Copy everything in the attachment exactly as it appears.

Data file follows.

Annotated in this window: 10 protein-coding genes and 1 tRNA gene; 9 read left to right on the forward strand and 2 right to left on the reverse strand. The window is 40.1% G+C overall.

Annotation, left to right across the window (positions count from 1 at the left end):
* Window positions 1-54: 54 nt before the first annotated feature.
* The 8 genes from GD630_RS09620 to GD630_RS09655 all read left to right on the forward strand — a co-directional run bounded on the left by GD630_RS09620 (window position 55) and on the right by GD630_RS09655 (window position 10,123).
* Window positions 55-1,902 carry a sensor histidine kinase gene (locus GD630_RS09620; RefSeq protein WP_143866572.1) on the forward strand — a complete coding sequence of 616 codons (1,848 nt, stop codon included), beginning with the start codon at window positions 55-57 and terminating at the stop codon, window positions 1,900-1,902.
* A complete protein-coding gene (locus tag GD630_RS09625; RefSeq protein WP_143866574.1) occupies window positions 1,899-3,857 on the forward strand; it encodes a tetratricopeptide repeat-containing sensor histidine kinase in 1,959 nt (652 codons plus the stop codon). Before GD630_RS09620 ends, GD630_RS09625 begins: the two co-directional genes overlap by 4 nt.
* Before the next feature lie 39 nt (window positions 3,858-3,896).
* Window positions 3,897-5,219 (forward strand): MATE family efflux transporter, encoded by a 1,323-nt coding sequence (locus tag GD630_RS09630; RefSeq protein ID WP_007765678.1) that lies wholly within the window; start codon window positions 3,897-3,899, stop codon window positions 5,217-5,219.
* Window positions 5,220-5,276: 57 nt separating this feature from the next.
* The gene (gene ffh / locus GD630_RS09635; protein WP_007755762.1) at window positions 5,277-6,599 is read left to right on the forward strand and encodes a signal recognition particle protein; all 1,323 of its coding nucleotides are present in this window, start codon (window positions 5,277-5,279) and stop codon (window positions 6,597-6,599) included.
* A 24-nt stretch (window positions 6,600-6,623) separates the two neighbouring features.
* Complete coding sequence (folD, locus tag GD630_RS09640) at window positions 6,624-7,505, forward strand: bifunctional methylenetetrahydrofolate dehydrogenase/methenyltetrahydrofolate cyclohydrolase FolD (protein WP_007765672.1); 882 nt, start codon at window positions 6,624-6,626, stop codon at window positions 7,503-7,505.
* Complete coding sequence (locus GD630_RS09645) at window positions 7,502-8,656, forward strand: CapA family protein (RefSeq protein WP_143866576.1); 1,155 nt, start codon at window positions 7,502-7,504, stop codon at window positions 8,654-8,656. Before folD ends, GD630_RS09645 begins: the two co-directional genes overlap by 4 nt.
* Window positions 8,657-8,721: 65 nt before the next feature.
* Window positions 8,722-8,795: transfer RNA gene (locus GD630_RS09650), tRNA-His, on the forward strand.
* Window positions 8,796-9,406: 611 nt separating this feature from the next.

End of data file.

Annotated in this window: 10 protein-coding genes and 1 tRNA gene; 9 read left to right on the forward strand and 2 right to left on the reverse strand. The window is 40.1% G+C overall.

Annotation, left to right across the window (positions count from 1 at the left end):
* Window positions 1-54: 54 nt before the first annotated feature.
* The 8 genes from GD630_RS09620 to GD630_RS09655 all read left to right on the forward strand — a co-directional run bounded on the left by GD630_RS09620 (window position 55) and on the right by GD630_RS09655 (window position 10,123).
* Window positions 55-1,902 carry a sensor histidine kinase gene (locus GD630_RS09620; RefSeq protein WP_143866572.1) on the forward strand — a complete coding sequence of 616 codons (1,848 nt, stop codon included), beginning with the start codon at window positions 55-57 and terminating at the stop codon, window positions 1,900-1,902.
* A complete protein-coding gene (locus tag GD630_RS09625; RefSeq protein WP_143866574.1) occupies window positions 1,899-3,857 on the forward strand; it encodes a tetratricopeptide repeat-containing sensor histidine kinase in 1,959 nt (652 codons plus the stop codon). Before GD630_RS09620 ends, GD630_RS09625 begins: the two co-directional genes overlap by 4 nt.
* Before the next feature lie 39 nt (window positions 3,858-3,896).
* Window positions 3,897-5,219 (forward strand): MATE family efflux transporter, encoded by a 1,323-nt coding sequence (locus tag GD630_RS09630; RefSeq protein ID WP_007765678.1) that lies wholly within the window; start codon window positions 3,897-3,899, stop codon window positions 5,217-5,219.
* Window positions 5,220-5,276: 57 nt separating this feature from the next.
* The gene (gene ffh / locus GD630_RS09635; protein WP_007755762.1) at window positions 5,277-6,599 is read left to right on the forward strand and encodes a signal recognition particle protein; all 1,323 of its coding nucleotides are present in this window, start codon (window positions 5,277-5,279) and stop codon (window positions 6,597-6,599) included.
* A 24-nt stretch (window positions 6,600-6,623) separates the two neighbouring features.
* Complete coding sequence (folD, locus tag GD630_RS09640) at window positions 6,624-7,505, forward strand: bifunctional methylenetetrahydrofolate dehydrogenase/methenyltetrahydrofolate cyclohydrolase FolD (protein WP_007765672.1); 882 nt, start codon at window positions 6,624-6,626, stop codon at window positions 7,503-7,505.
* Complete coding sequence (locus GD630_RS09645) at window positions 7,502-8,656, forward strand: CapA family protein (RefSeq protein WP_143866576.1); 1,155 nt, start codon at window positions 7,502-7,504, stop codon at window positions 8,654-8,656. Before folD ends, GD630_RS09645 begins: the two co-directional genes overlap by 4 nt.
* Window positions 8,657-8,721: 65 nt before the next feature.
* Window positions 8,722-8,795: transfer RNA gene (locus GD630_RS09650), tRNA-His, on the forward strand.
* Window positions 8,796-9,406: 611 nt separating this feature from the next.